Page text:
George Foreman Vs. Mike Tyson. Mike Tyson Vs. George Foreman (because you could argue both guys deserve the A-side treatment). It’s one of the most fascinating, guaranteed explosions of a fight that could have happened yet never did. And we fans still talk about it, we still dream about it, we continue to argue over it. Who would have won and how?
Well, the how part might be pretty easy to answer: by knockout! Had these two greats collided, as was almost the case in 1990, there seems just about no way the fight would have gone the distance. Foreman and Tyson had a staggering 112 KO’s between them.
“Somebody will hit the floor. It might be me, but one of us will fall,” Foreman said after one of his comeback fights, this when George was constantly telling anyone who would listen that he badly wanted the opportunity to fight Tyson.
But who would have fallen? The very notion of “Big George” hitting the mat and not being able to get back up might in itself be a silly one. Blessed with a granite chin as well as immense mental strength, Foreman mark-2 was able to take plenty of hurtful shots from power hitters like Alex Stewart, Tommy Morrison, Michael Moorer, and Shannon Briggs. And never once did Foreman look like he was close to going down.
As a younger man, when he was decked, by Ron Lyle, this after he had punished himself for not having given his all in the losing fight with Muhammad Ali, Foreman showed that he could climb back up after being violently belted to the floor.
Getting up from a knockdown to win a fight is something Tyson, as special as he was, was never once able to do. Might this have been the difference in a fight between Tyson, the youngest ever heavyweight champ, and Foreman, the oldest man to wear the crown? Maybe. Or might Tyson’s blazing speed have been the biggest factor in this, arguably the most fascinating Dream Fight you could try and point to?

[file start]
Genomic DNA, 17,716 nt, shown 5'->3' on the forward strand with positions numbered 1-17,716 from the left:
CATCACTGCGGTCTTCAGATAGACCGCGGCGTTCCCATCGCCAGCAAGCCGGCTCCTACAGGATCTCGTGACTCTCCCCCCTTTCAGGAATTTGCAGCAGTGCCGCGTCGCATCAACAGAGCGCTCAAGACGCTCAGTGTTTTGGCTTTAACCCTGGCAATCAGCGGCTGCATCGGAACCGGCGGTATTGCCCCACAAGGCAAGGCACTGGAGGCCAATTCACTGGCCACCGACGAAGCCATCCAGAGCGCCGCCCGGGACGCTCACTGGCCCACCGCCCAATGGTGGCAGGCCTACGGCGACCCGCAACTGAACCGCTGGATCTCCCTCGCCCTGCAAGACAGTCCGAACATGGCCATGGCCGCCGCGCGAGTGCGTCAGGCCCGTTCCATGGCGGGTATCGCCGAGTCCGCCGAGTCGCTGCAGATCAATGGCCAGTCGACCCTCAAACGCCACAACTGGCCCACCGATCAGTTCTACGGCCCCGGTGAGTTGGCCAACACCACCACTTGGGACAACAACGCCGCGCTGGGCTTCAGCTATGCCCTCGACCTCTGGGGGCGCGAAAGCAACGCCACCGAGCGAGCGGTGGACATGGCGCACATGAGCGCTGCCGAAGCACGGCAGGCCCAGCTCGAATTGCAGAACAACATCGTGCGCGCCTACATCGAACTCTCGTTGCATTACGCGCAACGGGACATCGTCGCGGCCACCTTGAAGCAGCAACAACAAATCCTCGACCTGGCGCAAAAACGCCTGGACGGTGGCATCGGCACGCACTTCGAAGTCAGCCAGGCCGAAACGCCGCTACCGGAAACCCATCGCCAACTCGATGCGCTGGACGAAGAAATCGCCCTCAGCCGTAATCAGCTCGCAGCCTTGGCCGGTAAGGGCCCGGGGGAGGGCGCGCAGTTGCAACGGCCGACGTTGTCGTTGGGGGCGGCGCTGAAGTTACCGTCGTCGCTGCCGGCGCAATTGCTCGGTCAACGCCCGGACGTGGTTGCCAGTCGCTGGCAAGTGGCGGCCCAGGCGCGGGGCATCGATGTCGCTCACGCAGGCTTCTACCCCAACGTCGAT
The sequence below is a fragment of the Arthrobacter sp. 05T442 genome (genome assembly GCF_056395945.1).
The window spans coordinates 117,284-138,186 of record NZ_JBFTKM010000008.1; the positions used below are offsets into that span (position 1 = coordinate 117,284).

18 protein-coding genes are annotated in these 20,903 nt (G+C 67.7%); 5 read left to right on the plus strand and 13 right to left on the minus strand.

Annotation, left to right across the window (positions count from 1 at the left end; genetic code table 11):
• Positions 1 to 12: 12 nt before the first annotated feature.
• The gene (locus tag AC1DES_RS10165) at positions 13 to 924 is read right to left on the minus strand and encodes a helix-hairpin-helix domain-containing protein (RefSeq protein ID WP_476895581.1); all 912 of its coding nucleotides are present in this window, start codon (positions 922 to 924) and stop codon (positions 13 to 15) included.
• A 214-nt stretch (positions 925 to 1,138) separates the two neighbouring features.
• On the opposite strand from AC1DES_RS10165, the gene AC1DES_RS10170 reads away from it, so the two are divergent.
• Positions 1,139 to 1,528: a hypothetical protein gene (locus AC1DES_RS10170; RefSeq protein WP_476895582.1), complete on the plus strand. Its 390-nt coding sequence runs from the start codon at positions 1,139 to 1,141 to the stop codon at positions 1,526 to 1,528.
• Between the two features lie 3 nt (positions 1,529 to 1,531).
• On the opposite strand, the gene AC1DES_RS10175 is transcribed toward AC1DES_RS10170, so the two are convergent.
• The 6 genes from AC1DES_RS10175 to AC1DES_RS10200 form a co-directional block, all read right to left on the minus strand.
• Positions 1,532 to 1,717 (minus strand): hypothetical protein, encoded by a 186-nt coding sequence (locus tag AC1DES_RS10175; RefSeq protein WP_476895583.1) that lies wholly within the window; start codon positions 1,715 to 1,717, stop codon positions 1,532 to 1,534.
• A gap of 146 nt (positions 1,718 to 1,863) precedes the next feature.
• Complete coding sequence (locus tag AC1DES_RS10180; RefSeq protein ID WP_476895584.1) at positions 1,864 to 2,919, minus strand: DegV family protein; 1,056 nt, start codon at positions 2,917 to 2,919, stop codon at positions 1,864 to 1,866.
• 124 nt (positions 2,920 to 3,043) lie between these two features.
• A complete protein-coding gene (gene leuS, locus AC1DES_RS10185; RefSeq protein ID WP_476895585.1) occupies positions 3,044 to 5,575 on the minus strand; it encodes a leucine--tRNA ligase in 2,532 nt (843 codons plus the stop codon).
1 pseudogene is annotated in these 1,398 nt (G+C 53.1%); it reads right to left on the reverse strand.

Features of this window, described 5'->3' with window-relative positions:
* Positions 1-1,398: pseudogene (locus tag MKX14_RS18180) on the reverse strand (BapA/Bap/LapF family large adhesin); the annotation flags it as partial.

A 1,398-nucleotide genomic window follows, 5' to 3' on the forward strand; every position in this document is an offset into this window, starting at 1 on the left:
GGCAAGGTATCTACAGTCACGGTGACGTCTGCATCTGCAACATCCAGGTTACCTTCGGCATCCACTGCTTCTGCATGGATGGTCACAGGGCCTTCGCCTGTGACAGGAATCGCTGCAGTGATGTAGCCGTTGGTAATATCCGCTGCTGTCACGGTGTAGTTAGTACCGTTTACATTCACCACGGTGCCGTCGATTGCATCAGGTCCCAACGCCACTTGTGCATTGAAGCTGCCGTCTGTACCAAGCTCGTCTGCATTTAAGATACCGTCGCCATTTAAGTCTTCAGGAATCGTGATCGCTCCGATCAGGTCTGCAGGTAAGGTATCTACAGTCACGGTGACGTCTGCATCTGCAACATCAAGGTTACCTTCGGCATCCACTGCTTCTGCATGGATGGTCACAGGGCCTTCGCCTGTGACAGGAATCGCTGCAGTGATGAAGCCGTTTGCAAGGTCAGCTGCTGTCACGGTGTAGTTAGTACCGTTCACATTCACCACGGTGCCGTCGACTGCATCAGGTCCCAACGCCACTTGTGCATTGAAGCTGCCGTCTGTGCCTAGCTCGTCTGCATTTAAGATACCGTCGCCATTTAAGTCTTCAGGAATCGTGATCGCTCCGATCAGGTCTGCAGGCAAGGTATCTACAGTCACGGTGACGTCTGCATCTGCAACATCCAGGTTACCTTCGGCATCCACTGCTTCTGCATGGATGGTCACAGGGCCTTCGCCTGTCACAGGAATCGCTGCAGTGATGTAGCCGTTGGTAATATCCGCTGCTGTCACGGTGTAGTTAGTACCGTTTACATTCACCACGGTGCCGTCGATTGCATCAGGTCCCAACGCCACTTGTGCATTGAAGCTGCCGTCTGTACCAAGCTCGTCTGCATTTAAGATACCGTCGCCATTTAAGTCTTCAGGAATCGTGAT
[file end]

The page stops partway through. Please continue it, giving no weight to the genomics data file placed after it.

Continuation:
Speaking recently about heavyweight punching power, boxing student Tyson told Fight Camp that, in his opinion, Foreman ranks as the heaviest heavyweight puncher of them all. What’s more, a somewhat humble Tyson said that he himself “couldn’t match somebody’s power who’s that big.”
“George Foreman – the heaviest puncher,” Tyson said.
“I couldn’t match somebody’s power who’s that big, with that much mass. The only thing that allowed me to be exciting was that I threw punches so much faster than all the other guys.”
Again, it’s fascinating: raw power against sizzling power. Slow and steady pressure against blinding speed. Proven chin and heart against a less sturdy chin and a heart that did at times let Tyson down. It can be argued how Tyson never met anyone quite like Foreman, yet Foreman never met anyone as fast and as explosive as Tyson. Can YOU pick a winner between the two?
One can picture a young Tyson, sat with Cus D’Amato, watching intently as he studies Cus’ vast collection of fight films. What would Tyson have thought when watching footage of Foreman at his destructive best? Isn’t there a story out there that says the sage D’Amato, never thinking there would be a chance his young charge might one day end up fighting Foreman, told Tyson how a “swarmer” such as himself would never be able to beat a tall clubber like Foreman?
There is a tale, a myth perhaps, that says Tyson, maybe remembering what Cus had told him, wanted no part of a Foreman fight in 1990. One thing is clear, and that’s the respect and adulation Tyson has for Foreman’s immense power. When Mike Tyson talks about who the heaviest heavyweight puncher of all-time is, you sure listen.
Imagine the almost unbearable levels of tension, of excitement, of intrigue that would have been felt by millions in the lead-up to a Foreman-Tyson fight. A Tyson-Foreman fight!